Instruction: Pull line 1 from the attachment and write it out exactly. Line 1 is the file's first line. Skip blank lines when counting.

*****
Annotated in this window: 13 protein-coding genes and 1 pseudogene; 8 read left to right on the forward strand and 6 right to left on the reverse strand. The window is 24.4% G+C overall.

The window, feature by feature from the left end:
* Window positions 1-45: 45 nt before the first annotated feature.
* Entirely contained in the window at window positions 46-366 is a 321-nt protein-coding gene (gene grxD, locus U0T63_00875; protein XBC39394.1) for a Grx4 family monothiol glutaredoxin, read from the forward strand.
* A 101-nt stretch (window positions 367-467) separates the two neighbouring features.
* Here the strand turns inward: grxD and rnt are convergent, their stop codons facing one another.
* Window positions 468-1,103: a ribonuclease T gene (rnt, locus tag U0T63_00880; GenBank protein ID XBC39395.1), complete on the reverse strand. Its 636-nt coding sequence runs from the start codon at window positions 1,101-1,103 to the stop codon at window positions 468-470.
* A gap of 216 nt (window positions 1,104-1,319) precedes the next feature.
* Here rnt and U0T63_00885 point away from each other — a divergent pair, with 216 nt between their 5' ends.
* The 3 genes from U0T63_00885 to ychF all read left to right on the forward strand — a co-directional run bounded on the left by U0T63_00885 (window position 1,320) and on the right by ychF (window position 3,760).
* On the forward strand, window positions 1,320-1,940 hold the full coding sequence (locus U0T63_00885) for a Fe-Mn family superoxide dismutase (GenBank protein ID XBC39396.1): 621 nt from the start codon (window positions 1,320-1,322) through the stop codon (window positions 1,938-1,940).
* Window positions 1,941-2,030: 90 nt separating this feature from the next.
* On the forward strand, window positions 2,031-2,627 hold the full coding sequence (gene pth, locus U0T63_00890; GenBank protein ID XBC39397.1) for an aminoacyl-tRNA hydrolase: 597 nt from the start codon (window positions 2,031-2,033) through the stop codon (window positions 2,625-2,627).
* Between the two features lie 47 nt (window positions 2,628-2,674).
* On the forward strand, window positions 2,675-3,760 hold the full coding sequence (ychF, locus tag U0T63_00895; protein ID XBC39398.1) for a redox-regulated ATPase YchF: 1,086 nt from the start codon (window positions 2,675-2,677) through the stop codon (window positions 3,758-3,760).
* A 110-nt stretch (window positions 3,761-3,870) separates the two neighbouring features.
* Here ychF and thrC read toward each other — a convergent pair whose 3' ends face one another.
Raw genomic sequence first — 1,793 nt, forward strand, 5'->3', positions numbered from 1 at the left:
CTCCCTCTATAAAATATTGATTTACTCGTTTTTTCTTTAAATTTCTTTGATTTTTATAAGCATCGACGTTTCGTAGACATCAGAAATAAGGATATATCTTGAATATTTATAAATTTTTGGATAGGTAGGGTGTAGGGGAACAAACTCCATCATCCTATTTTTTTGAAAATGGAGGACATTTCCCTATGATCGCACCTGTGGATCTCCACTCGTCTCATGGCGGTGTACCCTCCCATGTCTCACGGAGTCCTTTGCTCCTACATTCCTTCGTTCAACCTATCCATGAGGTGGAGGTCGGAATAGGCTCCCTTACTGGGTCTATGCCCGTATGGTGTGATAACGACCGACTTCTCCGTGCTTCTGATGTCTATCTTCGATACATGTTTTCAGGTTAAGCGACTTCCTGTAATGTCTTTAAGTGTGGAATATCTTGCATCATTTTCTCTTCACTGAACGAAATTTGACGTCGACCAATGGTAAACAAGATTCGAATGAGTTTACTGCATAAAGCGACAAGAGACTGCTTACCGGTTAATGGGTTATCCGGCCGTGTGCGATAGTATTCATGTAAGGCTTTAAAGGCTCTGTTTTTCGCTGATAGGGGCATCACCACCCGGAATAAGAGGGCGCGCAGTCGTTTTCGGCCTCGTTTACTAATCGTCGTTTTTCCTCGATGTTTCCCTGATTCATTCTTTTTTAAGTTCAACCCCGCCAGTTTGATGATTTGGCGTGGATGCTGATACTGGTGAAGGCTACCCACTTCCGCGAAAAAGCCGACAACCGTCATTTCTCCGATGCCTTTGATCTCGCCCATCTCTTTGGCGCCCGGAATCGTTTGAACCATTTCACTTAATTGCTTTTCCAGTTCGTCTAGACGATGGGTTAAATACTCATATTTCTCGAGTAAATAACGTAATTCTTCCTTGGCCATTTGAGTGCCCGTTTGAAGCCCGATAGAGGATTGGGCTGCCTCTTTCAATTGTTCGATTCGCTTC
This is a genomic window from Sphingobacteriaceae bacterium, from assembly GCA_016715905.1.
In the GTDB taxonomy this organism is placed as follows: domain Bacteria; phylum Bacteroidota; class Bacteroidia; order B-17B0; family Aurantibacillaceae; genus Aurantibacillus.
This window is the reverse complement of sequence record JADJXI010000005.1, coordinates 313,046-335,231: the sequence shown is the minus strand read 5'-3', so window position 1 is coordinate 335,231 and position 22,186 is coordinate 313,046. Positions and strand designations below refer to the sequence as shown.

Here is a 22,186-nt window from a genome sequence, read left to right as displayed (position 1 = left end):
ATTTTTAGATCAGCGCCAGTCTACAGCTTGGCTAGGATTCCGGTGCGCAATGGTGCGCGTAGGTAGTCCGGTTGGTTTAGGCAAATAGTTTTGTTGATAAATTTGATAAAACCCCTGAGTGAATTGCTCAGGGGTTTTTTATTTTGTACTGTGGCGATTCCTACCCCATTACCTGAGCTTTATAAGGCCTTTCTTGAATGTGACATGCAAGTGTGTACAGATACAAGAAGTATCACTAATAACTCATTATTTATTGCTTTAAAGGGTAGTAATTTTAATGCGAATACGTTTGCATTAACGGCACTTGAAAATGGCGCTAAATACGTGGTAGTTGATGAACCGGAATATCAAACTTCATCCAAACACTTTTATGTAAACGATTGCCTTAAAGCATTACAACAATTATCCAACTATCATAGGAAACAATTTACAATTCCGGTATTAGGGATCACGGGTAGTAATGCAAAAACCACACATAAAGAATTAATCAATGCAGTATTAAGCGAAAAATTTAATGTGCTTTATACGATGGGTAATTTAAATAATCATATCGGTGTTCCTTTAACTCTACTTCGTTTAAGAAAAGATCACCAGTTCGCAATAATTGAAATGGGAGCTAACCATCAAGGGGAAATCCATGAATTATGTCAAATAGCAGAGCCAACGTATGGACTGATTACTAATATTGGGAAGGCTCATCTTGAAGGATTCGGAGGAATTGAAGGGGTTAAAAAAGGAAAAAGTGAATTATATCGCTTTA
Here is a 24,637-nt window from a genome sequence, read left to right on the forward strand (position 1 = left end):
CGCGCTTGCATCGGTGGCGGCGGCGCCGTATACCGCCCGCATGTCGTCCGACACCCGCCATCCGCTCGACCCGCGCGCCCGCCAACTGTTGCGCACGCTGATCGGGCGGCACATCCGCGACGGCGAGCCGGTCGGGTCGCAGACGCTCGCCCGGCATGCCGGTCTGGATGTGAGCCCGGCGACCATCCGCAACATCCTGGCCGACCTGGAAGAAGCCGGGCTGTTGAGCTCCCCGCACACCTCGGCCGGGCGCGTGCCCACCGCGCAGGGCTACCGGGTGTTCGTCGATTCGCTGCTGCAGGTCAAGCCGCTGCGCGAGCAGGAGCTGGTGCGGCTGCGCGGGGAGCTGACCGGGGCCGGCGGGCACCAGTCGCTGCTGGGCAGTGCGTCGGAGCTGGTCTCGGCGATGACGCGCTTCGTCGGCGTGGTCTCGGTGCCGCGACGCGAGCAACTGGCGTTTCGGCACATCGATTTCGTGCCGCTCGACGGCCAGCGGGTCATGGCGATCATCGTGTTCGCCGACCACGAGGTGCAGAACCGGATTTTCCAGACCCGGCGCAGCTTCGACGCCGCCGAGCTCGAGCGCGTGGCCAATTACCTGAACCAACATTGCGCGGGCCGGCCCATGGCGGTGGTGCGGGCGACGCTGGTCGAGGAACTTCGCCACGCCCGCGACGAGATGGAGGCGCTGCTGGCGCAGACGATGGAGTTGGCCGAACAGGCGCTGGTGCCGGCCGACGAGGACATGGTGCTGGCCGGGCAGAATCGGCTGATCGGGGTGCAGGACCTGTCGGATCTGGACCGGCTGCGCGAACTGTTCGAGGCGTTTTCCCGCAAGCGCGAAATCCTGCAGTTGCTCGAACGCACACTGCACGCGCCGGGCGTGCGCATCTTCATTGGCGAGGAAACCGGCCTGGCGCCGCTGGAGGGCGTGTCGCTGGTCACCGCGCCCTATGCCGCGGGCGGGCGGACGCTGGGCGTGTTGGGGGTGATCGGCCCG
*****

Annotated in this window: 13 protein-coding genes and 1 pseudogene; 8 read left to right on the forward strand and 6 right to left on the reverse strand. The window is 24.4% G+C overall.